beans, lablab, faba, winged bean, adzuki bean, crimson clover, peanuts
                        (groundnut), ....

                        what about a vegetable version
                        brocoli (oil seed?), string beans (legume), and staked (indeterminate)
                        tomatoes

                        dry-land rice, brocoli, soybeans

                        what about cucumber sunflower and soy or string beans, or yard long

                        (getting away from the oil-staple-legume)
                        the legume seems necessary.. but I think the other two are changable
                        based on growth form....

                        the staple (or substitue) would be tall and later, or any and early
                        the oilseed (or substute) would by short and early, or shade tolorant late

                        the problem is they haven't figured out how to mechanize this
                        harvesting....


                        btw.. anyone have experience with three sisters...
                        how far apart do you plant...
                        I'm never seen a working model...
                      • Steven Smith
                        Jeff, Thanks for this. We ve tried three sisters here, and are experimenting with permanent cover crops. And I can attest to the usefulness of asters. We
                        Message 11 of 17 , Sep 29, 2008
                        • 0 Attachment
                          Jeff,

                          Thanks for this. We've tried three sisters here, and are experimenting with permanent cover crops. And I can attest to the usefulness of asters. We reconstructed some tallgrass prairie as part of our rehabilitation of the farm and they are moving across the farm. Their root structure seems to do a good job on compaction. The goats like them too for late season browse.

                          Steve Smith
                          Two Friends Farm
                          2934 250th St.
                          Marshalltown, IA 50158
                          twofreindsfarm@...
                          641-751-2851



                          ----- Original Message ----
                          From: Jeff <shultonus@...>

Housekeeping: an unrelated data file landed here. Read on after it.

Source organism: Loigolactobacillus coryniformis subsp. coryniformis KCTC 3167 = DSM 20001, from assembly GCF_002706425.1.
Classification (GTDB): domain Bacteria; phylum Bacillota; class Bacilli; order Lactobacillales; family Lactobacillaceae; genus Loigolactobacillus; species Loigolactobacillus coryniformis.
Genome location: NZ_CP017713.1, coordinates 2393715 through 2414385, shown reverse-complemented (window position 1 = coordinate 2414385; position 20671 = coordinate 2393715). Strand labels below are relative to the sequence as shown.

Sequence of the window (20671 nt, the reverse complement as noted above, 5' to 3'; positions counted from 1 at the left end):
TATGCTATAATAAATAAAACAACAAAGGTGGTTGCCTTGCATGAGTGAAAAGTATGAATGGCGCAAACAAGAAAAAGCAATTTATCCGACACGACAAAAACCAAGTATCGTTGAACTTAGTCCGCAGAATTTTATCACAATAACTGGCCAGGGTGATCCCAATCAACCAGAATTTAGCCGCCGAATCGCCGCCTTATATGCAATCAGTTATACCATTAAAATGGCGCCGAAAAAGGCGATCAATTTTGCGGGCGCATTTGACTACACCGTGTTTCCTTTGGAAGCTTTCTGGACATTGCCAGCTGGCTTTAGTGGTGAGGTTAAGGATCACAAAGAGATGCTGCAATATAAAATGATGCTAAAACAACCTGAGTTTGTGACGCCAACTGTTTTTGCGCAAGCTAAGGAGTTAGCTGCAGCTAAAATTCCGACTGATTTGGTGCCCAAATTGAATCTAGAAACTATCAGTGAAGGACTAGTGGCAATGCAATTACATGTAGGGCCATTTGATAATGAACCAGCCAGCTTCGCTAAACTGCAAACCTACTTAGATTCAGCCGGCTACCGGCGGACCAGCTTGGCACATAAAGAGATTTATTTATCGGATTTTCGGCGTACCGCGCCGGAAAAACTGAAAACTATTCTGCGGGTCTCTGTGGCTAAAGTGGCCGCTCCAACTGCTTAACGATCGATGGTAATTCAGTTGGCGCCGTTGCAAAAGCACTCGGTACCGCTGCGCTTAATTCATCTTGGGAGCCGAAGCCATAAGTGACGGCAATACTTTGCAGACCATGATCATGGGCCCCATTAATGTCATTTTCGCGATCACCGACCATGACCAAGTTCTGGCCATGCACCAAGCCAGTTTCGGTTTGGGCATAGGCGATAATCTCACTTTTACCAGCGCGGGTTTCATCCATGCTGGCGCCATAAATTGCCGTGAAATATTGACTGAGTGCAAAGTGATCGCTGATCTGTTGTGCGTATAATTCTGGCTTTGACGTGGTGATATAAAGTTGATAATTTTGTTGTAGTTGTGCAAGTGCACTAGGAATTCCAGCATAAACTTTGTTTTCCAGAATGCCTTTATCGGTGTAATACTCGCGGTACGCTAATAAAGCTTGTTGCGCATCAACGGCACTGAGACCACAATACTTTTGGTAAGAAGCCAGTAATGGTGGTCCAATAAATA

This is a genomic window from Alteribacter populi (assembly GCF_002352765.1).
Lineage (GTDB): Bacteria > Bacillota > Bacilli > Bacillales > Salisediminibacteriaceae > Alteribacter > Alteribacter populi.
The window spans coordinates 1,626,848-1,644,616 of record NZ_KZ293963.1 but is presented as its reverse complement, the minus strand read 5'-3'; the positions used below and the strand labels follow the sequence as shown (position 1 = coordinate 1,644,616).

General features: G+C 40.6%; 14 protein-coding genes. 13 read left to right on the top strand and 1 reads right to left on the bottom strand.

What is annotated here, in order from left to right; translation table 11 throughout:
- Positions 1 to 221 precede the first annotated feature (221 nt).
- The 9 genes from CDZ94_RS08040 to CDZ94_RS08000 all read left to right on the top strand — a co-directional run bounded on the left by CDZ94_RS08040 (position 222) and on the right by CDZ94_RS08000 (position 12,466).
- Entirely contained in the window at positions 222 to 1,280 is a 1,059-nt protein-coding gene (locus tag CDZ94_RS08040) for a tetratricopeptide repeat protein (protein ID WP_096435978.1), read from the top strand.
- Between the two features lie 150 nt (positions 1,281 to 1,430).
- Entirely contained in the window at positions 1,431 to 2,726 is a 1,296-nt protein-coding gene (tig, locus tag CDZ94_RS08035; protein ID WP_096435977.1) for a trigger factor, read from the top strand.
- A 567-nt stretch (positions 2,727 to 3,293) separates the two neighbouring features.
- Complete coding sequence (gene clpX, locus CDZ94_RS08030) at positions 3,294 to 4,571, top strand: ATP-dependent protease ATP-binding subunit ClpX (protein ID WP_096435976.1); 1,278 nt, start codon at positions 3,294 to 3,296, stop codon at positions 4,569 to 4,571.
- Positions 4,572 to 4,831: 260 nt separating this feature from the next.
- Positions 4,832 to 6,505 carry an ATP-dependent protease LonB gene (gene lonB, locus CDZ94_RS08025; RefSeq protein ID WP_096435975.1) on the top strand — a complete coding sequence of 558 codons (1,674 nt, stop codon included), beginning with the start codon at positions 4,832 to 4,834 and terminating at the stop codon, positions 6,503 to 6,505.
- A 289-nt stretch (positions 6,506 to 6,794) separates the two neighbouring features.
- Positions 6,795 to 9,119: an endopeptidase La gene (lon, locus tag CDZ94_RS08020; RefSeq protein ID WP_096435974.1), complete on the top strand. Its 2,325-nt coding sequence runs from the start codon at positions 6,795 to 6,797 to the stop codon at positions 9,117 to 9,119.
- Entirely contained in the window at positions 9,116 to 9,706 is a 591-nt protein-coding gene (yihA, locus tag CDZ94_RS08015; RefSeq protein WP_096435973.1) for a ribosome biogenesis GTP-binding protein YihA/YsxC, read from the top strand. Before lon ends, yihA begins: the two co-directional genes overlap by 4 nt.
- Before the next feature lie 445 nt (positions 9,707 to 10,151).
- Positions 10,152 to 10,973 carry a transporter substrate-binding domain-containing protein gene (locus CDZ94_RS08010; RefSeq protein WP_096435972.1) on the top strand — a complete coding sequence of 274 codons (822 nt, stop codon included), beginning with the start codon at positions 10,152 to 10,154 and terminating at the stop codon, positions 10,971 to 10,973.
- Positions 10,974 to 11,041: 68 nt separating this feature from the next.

To: fukuoka_farming@yahoogroups.com
                          Sent: Monday, September 29, 2008 4:52:29 PM
                          Subject: [fukuoka_farming] New Polyculture, rotations, and weed control....



                          I recently finished a book,
                          (The End of Food by Paul Roberts)- Against the Grain by Manning is
                          much better.

                          But I did manage to learn a thing or two (two to be exact, lol)

                          One of the paragraphs mentioned a reasearcher at my alma mater, Iowa
                          State. Matt Liebman

                          Anyways, he's an endowed chair (meaning his research isn't funded by
                          agribusiness) ...

                          He has some interesting theories (he's got a book out),
                          but anyway

                          he's working on developming Low External Imput (LEI) agriculture, the
                          ideas is to use minimum (although some is allowed) artificials. ..

                          He found that
                          Red Clover mulched while still green (still green is important)
                          reeduced weeds for 3-4 weeks
                          Sorguhm and rye (also mulched green) also had effects (though he warns
                          rye tends to suck up too much nitrogen)
                          this is called alleopathy

                          anyways, this is one of three solutions he uses to decrease weed
                          competition (I get the feeling that we would like to achieve no
                          outside herbicide, and doesn't mind the occasional weed)

                          the other two are crop rotation and incouraging weed predators..
                          aka mice, beetles crickets and birds..
                          apparently the right mice (deer mice and white footed) can consume the
                          majorit of the weed seeds....
                          they harvest 10 times the amount insects do.. the bird thing wasn't
                          elaborated on...

                          crop rotation.. being in Iowa.. Liebman modified a corn-soybean
                          rotation...